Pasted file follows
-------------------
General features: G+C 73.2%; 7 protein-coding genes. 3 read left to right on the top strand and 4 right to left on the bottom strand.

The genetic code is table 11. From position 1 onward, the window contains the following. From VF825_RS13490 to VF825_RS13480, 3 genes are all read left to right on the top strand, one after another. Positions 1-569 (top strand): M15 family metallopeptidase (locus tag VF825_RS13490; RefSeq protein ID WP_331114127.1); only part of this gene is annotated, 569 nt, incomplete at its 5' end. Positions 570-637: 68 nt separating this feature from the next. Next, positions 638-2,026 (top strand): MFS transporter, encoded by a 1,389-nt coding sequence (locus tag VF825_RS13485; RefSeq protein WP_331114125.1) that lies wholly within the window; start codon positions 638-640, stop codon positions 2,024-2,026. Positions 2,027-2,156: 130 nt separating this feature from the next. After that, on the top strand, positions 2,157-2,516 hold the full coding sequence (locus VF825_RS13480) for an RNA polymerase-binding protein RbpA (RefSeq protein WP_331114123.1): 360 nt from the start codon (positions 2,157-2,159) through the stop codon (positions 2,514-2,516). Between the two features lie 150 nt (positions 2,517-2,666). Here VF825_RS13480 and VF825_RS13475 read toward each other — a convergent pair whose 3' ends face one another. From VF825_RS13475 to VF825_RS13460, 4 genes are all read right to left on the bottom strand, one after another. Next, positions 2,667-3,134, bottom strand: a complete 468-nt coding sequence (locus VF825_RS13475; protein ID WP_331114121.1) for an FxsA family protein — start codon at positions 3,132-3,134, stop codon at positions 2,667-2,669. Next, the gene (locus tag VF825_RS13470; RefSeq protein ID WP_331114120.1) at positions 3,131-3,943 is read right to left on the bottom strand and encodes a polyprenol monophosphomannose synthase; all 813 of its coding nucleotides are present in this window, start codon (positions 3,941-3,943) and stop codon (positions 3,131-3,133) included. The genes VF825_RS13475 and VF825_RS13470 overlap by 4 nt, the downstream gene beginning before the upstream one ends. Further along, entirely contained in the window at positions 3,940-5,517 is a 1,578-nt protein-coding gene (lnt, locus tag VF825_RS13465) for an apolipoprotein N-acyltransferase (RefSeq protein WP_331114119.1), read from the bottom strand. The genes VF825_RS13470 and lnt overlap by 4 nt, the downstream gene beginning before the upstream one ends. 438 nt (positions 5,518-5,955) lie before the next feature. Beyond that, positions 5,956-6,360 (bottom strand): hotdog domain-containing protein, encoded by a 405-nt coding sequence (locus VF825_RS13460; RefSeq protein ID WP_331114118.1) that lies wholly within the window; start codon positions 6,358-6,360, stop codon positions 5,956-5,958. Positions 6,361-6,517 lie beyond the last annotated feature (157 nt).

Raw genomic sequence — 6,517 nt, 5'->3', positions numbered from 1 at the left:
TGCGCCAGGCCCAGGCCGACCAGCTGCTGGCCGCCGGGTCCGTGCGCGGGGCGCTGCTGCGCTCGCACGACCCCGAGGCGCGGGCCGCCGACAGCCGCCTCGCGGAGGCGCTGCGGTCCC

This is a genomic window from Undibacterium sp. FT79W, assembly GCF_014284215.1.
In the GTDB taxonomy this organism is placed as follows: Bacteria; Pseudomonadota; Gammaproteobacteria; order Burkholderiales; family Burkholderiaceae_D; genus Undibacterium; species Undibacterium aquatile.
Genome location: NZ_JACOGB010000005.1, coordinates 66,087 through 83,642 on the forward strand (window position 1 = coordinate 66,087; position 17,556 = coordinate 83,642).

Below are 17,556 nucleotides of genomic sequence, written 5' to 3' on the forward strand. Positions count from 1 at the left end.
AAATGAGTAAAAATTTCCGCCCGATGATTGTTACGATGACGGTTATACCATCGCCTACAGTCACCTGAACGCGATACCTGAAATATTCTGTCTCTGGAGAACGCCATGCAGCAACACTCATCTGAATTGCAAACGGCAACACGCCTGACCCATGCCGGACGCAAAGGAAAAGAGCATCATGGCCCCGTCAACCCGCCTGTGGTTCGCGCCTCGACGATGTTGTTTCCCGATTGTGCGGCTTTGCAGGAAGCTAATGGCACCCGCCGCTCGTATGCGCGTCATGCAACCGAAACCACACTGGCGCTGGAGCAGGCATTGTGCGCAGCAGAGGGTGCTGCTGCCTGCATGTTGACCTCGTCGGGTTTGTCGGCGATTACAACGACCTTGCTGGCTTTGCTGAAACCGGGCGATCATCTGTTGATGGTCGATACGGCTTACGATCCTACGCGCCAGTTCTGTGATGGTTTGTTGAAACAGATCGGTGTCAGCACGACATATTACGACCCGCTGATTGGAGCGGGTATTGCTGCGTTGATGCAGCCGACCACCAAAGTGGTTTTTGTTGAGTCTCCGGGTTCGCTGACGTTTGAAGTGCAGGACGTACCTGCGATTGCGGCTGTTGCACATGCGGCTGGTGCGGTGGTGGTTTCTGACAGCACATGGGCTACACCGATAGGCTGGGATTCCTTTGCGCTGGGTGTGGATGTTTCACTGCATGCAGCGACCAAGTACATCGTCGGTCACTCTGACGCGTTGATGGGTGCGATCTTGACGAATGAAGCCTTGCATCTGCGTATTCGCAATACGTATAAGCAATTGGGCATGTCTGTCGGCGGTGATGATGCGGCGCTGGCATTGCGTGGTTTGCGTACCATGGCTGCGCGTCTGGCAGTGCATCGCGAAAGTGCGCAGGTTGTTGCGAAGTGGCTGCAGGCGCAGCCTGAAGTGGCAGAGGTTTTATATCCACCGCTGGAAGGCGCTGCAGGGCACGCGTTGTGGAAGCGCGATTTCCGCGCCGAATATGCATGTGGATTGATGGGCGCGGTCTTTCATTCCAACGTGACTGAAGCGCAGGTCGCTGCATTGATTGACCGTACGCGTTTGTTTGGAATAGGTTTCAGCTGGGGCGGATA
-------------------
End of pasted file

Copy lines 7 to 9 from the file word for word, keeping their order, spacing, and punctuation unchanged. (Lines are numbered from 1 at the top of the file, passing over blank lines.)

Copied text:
Genome location: NZ_JACOGB010000005.1, coordinates 66,087 through 83,642 on the forward strand (window position 1 = coordinate 66,087; position 17,556 = coordinate 83,642).

Below are 17,556 nucleotides of genomic sequence, written 5' to 3' on the forward strand. Positions count from 1 at the left end.
AAATGAGTAAAAATTTCCGCCCGATGATTGTTACGATGACGGTTATACCATCGCCTACAGTCACCTGAACGCGATACCTGAAATATTCTGTCTCTGGAGAACGCCATGCAGCAACACTCATCTGAATTGCAAACGGCAACACGCCTGACCCATGCCGGACGCAAAGGAAAAGAGCATCATGGCCCCGTCAACCCGCCTGTGGTTCGCGCCTCGACGATGTTGTTTCCCGATTGTGCGGCTTTGCAGGAAGCTAATGGCACCCGCCGCTCGTATGCGCGTCATGCAACCGAAACCACACTGGCGCTGGAGCAGGCATTGTGCGCAGCAGAGGGTGCTGCTGCCTGCATGTTGACCTCGTCGGGTTTGTCGGCGATTACAACGACCTTGCTGGCTTTGCTGAAACCGGGCGATCATCTGTTGATGGTCGATACGGCTTACGATCCTACGCGCCAGTTCTGTGATGGTTTGTTGAAACAGATCGGTGTCAGCACGACATATTACGACCCGCTGATTGGAGCGGGTATTGCTGCGTTGATGCAGCCGACCACCAAAGTGGTTTTTGTTGAGTCTCCGGGTTCGCTGACGTTTGAAGTGCAGGACGTACCTGCGATTGCGGCTGTTGCACATGCGGCTGGTGCGGTGGTGGTTTCTGACAGCACATGGGCTACACCGATAGGCTGGGATTCCTTTGCGCTGGGTGTGGATGTTTCACTGCATGCAGCGACCAAGTACATCGTCGGTCACTCTGACGCGTTGATGGGTGCGATCTTGACGAATGAAGCCTTGCATCTGCGTATTCGCAATACGTATAAGCAATTGGGCATGTCTGTCGGCGGTGATGATGCGGCGCTGGCATTGCGTGGTTTGCGTACCATGGCTGCGCGTCTGGCAGTGCATCGCGAAAGTGCGCAGGTTGTTGCGAAGTGGCTGCAGGCGCAGCCTGAAGTGGCAGAGGTTTTATATCCACCGCTGGAAGGCGCTGCAGGGCACGCGTTGTGGAAGCGCGATTTCCGCGCCGAATATGCATGTGGATTGATGGGCGCGGTCTTTCATTCCAACGTGACTGAAGCGCAGGTCGCTGCATTGATTGACCGTACGCGTTTGTTTGGAATAGGTTTCAGCTGGGGCGGATA